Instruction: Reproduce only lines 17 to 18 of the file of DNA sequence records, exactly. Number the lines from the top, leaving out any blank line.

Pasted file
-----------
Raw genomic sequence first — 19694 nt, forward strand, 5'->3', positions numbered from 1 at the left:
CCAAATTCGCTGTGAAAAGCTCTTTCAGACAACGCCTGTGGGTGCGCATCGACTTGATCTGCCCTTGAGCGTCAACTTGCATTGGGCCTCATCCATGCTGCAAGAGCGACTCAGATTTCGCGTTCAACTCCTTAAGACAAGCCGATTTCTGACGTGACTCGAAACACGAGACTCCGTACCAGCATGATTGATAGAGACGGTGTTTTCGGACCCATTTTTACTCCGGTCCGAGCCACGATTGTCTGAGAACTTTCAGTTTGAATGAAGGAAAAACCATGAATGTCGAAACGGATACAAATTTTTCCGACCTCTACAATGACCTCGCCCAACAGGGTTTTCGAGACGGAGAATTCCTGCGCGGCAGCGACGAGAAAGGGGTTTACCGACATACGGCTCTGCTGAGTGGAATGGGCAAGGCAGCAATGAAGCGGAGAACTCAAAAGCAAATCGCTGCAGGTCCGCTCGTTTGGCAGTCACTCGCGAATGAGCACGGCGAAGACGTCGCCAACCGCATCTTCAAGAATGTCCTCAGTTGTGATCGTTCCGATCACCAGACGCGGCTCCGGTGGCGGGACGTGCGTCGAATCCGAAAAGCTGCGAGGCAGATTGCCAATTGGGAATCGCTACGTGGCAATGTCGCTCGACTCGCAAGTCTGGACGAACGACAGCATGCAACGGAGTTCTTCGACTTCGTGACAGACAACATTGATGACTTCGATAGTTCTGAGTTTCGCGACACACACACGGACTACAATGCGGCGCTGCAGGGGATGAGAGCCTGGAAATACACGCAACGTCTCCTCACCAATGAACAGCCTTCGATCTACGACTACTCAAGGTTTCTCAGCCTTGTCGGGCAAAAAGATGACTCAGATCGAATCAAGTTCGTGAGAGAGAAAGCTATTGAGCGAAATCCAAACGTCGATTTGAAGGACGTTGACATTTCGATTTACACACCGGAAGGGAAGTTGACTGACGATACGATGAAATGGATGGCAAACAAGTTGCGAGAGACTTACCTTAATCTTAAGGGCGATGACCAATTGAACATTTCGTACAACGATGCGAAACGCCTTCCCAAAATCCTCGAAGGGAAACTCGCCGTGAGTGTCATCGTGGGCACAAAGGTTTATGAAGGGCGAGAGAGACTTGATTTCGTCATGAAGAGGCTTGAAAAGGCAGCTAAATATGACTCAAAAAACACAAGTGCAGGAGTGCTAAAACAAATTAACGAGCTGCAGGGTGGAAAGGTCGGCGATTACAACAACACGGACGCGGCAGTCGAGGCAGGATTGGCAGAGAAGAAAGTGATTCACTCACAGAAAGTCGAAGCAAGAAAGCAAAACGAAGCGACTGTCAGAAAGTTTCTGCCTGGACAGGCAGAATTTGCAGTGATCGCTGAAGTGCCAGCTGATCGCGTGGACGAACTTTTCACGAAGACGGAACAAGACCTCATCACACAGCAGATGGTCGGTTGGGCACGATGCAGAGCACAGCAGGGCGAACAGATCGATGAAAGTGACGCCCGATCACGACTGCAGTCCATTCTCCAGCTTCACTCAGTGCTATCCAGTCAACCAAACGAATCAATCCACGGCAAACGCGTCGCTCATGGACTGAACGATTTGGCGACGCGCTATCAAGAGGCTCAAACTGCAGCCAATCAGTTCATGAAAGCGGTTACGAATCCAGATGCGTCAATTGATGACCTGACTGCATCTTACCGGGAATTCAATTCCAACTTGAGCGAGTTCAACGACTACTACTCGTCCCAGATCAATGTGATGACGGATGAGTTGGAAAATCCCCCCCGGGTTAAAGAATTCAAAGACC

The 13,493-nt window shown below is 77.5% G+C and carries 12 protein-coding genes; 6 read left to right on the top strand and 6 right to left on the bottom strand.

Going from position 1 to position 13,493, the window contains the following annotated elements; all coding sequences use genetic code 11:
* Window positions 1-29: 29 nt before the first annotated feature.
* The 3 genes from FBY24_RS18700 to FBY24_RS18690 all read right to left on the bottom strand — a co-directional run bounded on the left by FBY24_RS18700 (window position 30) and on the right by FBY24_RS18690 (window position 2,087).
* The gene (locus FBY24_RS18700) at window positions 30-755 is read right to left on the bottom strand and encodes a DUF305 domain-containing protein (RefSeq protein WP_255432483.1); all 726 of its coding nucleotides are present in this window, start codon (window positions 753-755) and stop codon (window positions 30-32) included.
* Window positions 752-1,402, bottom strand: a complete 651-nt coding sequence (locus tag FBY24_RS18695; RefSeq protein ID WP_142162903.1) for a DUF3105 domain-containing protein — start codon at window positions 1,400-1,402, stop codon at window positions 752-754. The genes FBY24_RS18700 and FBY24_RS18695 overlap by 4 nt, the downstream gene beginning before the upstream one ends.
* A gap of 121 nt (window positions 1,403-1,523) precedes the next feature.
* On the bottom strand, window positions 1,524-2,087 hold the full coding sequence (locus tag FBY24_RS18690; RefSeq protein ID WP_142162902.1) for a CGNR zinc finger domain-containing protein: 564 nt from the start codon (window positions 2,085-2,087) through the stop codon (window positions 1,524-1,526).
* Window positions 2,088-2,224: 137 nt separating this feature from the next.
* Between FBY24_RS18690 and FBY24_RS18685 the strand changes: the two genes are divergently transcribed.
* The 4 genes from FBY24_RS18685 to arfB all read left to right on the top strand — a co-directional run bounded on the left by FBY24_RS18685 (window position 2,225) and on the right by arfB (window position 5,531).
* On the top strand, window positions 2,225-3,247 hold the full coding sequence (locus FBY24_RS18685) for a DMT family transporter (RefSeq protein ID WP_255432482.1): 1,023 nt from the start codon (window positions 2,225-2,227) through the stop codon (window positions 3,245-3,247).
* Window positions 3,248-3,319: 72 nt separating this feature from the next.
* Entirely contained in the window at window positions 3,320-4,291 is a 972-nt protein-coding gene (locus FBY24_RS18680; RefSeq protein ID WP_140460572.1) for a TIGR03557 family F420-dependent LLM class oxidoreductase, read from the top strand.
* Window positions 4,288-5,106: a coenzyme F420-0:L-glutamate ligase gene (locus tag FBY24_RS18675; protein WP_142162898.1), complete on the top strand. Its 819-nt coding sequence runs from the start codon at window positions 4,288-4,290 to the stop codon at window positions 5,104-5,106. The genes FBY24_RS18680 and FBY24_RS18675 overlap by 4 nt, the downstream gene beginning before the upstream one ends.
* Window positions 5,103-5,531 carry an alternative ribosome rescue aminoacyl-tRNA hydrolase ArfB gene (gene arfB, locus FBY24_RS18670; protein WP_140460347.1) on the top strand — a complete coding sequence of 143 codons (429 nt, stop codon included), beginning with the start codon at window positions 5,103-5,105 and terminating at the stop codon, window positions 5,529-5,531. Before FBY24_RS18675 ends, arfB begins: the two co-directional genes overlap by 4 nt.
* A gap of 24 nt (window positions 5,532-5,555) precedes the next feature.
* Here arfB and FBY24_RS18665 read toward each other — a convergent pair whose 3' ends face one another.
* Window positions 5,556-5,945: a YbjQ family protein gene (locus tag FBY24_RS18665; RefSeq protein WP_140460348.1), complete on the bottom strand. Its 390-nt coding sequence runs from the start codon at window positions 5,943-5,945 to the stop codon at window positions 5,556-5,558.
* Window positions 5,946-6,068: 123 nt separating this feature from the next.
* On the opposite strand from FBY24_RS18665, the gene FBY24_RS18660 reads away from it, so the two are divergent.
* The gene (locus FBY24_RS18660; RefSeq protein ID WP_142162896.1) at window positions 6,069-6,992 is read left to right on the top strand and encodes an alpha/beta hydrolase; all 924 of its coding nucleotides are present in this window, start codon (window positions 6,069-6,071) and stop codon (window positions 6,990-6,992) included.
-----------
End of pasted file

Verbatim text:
* Window positions 4,288-5,106: a coenzyme F420-0:L-glutamate ligase gene (locus tag FBY24_RS18675; protein WP_142162898.1), complete on the top strand. Its 819-nt coding sequence runs from the start codon at window positions 4,288-4,290 to the stop codon at window positions 5,104-5,106. The genes FBY24_RS18680 and FBY24_RS18675 overlap by 4 nt, the downstream gene beginning before the upstream one ends.
* Window positions 5,103-5,531 carry an alternative ribosome rescue aminoacyl-tRNA hydrolase ArfB gene (gene arfB, locus FBY24_RS18670; protein WP_140460347.1) on the top strand — a complete coding sequence of 143 codons (429 nt, stop codon included), beginning with the start codon at window positions 5,103-5,105 and terminating at the stop codon, window positions 5,529-5,531. Before FBY24_RS18675 ends, arfB begins: the two co-directional genes overlap by 4 nt.